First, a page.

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Coppelia (or The girl with enamel eyes) is a mime-ballet in two acts and three scenes. The Paris Opera performed the first performance of Coppelia on May 25, 1870. The original choreography was by Arthur Saint-Leon with music by Leo Delibes.
Act I: In the village square of a Galician village the young Swanilda enters and dances in front of the house of Doctor Coppelius the toymaker. She tries to attract the attention of Coppelia, standing as always, still and serious in the window, a strange girl whom the inhabitants suppose to be the old magician-craftsman’s daughter. Franz is fascinated by her, although he is engaged to Swanhilda, who now watches him enter and throw a kiss towards the window. The jealous girl jokes teasingly with the lad before dancing with her friends. Soon all are joining in a czardas. When the square is empty again Coppelius comes out of his house and goes off, absent-mindedly dropping the key. Swanhilda and her friends find it and, filled with curiosity, enter the house. Coppelius returns, anxiously looking for his key, then, seeing his door open, dashes away, also gets into the house through a window.
Act II: The grils enter the old man’s workshop on tiptoe. There they see Coppelia seated in a corner. Swanilda advances shyly towards her and discovers to her joy that the figure is only a mechanical doll. Meanwhile the others are amusing themselves by turning on all the automatons with which the workshop is filled. Coppelius bursts furiously into the room and all the intruders run away. Only Swanilda has not been able to reach the door in time; she hides in Coppelia’s corner, taking the place of the doll. Franz arrives and, surprised by the indignant magician, confesses that he loves his “daughter” Coppelia and would like to marry her. Feigning friendliness, Coppelius offers his guest a sleeping-draught. When Franz falls senseless to the ground, the doctor carries him to the side of his precious doll (really Swanilda) and calls on his magic arts to transfer the young man’s life to the supposedly inanimate creature whom he loves as if it really were his daughter. Swanilda falls in with the plan and pretends to progress gradually from mechanical movements to a radiant human vitality. To the amazed delight of the old man, she performs two brilliant dances (Spanish and Scottish) until, tired of the joke, she capriciously turns the workshop upside down and wakes Franz, then shows the doctor the real Coppelia in a corner. The two young people go off happily together, while Coppelius sadly embraces his cold automaton. In the village square the marriage of Swanilda and Franz is celebrated with a long series of festive dances, interrupted only by the wedding ceremony and one last, short appearance of the misanthropic Coppelius.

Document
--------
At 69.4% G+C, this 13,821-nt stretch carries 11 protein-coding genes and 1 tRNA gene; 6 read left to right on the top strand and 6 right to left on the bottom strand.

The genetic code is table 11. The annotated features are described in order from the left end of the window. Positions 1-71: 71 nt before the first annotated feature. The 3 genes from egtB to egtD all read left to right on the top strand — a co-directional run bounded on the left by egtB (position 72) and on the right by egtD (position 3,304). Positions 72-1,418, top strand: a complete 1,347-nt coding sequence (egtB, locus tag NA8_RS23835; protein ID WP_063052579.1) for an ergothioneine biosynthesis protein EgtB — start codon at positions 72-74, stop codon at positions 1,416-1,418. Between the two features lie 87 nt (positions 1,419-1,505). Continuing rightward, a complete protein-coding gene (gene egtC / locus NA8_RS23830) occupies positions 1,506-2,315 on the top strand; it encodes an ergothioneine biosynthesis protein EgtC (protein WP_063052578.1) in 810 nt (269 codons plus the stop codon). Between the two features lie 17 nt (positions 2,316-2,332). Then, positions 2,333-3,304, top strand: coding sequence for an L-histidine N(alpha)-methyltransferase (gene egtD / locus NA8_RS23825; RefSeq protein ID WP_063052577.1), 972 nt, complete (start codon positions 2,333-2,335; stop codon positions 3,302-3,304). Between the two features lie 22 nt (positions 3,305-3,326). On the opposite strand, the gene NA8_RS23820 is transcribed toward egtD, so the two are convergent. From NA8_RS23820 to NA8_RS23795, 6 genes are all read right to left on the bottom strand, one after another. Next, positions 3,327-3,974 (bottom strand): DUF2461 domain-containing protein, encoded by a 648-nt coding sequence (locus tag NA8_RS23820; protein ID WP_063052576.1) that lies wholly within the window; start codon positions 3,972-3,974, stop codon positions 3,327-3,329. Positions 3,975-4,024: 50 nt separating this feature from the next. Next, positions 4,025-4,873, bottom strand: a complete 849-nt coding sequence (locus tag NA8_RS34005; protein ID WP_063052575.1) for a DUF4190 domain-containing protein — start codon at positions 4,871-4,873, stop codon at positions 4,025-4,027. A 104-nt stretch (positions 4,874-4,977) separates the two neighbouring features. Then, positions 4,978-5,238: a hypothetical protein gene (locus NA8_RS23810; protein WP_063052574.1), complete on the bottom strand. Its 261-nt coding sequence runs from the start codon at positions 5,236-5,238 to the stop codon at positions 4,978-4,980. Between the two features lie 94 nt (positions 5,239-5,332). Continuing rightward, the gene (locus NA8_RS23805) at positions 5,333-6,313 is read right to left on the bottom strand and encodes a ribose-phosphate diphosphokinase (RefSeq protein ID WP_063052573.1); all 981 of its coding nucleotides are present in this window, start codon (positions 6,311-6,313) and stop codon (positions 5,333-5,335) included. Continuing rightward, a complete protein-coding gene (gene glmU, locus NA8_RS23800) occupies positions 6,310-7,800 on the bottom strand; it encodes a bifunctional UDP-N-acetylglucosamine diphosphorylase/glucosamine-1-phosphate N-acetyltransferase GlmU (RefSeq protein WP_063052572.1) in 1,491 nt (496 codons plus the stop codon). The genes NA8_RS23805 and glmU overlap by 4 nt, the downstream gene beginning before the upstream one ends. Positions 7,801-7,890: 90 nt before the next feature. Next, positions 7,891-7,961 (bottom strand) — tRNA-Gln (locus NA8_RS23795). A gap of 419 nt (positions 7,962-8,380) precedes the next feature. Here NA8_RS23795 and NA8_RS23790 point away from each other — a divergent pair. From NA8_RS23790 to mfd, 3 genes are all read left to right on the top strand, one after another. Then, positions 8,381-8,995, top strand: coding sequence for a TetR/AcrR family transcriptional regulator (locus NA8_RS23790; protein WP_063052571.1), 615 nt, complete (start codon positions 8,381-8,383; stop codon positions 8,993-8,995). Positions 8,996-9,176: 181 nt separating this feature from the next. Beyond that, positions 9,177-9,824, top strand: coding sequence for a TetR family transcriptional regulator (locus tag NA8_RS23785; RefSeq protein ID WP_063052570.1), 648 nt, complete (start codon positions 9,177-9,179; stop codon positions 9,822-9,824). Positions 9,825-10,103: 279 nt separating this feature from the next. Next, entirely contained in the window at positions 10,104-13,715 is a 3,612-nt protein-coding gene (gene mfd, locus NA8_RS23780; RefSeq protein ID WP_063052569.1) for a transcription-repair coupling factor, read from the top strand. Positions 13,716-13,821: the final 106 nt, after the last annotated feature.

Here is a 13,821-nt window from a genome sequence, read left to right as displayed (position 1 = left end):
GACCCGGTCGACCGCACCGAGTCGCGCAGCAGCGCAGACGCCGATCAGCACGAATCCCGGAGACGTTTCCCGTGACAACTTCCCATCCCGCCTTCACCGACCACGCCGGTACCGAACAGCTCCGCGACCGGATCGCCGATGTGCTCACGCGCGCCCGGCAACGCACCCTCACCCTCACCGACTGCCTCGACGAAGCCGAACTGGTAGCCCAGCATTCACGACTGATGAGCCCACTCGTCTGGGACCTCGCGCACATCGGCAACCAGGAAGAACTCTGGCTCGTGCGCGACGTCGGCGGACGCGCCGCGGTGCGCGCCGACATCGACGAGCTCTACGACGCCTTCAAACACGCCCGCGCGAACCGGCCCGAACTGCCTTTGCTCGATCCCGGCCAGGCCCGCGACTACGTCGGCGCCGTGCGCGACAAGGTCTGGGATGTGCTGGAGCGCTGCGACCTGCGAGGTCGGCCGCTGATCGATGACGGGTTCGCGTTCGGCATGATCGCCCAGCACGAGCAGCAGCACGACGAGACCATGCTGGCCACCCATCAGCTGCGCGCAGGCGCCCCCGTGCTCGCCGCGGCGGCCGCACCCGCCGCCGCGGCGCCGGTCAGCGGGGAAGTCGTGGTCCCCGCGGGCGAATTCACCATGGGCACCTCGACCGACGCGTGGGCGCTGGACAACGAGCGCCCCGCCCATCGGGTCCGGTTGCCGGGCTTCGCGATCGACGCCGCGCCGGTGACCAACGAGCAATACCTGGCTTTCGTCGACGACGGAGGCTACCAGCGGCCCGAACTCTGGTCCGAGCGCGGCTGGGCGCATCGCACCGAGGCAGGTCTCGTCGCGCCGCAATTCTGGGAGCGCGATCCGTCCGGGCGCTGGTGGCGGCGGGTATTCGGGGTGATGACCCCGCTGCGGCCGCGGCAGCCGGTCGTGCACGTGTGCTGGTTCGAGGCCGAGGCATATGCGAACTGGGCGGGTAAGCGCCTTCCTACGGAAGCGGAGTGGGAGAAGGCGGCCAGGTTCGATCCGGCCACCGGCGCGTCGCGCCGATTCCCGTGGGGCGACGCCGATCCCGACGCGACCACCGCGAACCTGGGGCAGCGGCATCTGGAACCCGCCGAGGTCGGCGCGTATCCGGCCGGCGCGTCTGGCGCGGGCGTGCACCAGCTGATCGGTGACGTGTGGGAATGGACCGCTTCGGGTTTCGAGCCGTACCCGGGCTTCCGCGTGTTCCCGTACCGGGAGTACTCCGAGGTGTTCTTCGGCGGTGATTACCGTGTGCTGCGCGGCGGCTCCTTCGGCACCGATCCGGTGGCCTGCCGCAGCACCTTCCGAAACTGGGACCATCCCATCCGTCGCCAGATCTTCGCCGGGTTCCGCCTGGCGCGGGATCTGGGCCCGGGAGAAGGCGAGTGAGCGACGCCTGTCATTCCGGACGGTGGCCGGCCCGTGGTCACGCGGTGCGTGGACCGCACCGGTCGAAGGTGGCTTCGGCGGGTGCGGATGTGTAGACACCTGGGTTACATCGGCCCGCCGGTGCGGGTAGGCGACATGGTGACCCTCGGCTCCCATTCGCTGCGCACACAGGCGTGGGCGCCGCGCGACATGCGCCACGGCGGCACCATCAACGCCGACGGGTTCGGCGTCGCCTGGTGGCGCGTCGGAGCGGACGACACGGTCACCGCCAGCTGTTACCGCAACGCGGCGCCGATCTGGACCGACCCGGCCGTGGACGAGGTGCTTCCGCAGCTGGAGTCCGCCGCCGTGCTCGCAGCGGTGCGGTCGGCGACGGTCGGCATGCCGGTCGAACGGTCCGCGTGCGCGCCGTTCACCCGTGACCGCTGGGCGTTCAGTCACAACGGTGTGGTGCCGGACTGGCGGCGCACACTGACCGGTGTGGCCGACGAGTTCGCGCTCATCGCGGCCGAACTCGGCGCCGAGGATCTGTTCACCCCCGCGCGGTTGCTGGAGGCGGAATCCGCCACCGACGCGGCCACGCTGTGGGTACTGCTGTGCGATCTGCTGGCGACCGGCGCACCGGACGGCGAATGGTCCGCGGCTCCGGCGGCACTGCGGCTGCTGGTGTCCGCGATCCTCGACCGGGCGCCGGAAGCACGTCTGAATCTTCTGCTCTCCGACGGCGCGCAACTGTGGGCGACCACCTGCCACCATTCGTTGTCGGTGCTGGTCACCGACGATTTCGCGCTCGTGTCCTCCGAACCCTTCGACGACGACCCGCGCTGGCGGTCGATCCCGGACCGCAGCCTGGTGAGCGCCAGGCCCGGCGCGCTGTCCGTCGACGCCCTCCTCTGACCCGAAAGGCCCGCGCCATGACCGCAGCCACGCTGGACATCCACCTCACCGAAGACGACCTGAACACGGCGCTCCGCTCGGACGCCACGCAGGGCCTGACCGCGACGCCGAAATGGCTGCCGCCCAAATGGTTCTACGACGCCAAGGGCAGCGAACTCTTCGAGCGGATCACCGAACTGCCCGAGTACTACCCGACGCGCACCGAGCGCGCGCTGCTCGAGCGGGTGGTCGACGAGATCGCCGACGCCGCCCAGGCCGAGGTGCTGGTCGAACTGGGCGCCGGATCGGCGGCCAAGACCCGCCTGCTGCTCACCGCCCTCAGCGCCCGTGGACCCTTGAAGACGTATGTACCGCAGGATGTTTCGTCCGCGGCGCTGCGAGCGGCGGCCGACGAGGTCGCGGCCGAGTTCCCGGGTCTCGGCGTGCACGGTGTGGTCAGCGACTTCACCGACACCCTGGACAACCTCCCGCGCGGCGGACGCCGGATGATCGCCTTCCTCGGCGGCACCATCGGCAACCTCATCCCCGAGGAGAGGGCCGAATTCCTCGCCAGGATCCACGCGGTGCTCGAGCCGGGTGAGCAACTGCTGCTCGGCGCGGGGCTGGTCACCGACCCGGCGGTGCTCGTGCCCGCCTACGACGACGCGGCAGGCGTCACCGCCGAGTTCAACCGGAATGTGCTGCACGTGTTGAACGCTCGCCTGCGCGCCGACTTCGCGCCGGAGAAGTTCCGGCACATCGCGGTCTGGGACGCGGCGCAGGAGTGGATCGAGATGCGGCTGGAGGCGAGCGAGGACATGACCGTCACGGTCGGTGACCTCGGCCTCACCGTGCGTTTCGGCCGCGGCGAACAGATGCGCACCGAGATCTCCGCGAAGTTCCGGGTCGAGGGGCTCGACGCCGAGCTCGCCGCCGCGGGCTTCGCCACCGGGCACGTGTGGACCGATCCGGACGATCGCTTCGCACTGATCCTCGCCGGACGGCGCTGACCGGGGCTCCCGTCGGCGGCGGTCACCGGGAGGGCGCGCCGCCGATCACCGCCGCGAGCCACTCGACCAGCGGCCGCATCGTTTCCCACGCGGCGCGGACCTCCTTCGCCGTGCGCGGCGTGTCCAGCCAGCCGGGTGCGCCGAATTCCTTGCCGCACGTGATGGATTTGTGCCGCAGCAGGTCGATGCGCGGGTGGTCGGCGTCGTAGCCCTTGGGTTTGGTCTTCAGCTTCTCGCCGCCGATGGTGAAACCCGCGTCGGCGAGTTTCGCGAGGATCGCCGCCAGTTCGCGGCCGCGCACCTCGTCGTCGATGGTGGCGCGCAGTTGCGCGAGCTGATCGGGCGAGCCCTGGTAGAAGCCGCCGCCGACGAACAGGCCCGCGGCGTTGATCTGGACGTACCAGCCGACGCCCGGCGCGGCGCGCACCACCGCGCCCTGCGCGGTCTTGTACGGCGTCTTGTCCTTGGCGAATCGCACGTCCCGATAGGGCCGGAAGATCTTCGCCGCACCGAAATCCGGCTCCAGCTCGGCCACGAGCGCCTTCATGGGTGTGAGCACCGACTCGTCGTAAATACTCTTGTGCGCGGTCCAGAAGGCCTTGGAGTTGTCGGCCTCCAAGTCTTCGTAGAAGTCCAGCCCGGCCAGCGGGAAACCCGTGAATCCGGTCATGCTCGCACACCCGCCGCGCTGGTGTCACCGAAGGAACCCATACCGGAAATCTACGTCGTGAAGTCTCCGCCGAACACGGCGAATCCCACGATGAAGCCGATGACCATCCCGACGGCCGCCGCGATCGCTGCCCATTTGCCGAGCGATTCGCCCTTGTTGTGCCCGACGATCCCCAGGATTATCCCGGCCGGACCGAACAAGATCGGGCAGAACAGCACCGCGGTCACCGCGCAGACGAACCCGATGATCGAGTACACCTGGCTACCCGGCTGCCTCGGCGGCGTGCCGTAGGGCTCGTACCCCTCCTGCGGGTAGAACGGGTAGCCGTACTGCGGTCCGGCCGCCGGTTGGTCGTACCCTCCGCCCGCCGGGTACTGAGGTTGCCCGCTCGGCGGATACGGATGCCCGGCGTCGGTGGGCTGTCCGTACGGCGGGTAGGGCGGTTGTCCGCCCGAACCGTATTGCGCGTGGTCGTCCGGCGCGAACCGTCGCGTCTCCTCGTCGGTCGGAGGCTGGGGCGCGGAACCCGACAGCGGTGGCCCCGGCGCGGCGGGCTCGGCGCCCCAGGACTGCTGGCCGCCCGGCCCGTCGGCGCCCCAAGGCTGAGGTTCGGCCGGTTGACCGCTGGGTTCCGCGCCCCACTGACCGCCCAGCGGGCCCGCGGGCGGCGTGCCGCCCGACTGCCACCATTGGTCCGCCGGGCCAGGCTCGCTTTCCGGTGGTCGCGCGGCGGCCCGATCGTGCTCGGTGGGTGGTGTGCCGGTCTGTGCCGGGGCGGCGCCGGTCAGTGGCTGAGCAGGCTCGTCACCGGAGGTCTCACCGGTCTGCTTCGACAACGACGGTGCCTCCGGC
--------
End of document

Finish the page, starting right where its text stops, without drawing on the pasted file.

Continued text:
The plot for Coppelia was taken from E. T. A. Hoffman’s story Der Sandmann, which introduced into ballet the world of automatons, dolls, and marionettes. Little of Hoffmann’s Gothic romanticism is left in saint-Leon’s ballet, a lively comedy in which the more dramatic element is concentrated in the strange character of Coppelius, and thus confined to the first scene of Act II. Coppelia was, in fact, the last ballet produced at the Paris Opera before the Franco-Prussian War forced that theater to close its doors, and marked the end of an epoch for ballet as for much else. The choreographer Saint-Leon died three months after the first performance of this, his masterpiece.
California Ballet’s adaptation of Coppelia, choreographed by Maxine Mahon, consists of three-acts: Act I takes place in a square in a small village in Poland, Act II is in the toyshop of Dr. Coppelius and Act III takes us back to the village square for the Festival of the Bell and the wedding of Franz and Swanilda.
California Ballet’s Coppelia uses original sets and costumes that were built at the Greek Theatre in Los Angeles for a production they sponsored in 1957 starring Alicia Alonso, Niels Bjorn Larsen and Andre Eglevsky and Igor Youskevitch (who replaced Eglevsky in 1959.)
Leo Delibes already had several operas, operettas and ballets to his credit when he composed Coppelia for the Paris Opera. His success as a writer of such scores lay in his gift for illustrating the action as well as for creating the appropriate atmosphere for the unfolding of the plot because he was a master of orchestration. His provision of local color was always interesting and in Coppelia he was not afraid to borrow directly from the Polish composer, Monszuiko. He also used Hungarian folk tunes for the newly invented dance of the nationally minded Hungarian aristocracy in Budapest, the Czardas, which Saint-Leon staged for the first time in any theatre.
REFERENCE: The Simon & Schuster Book of the Ballet A Complete Reference Guide 1581 to Present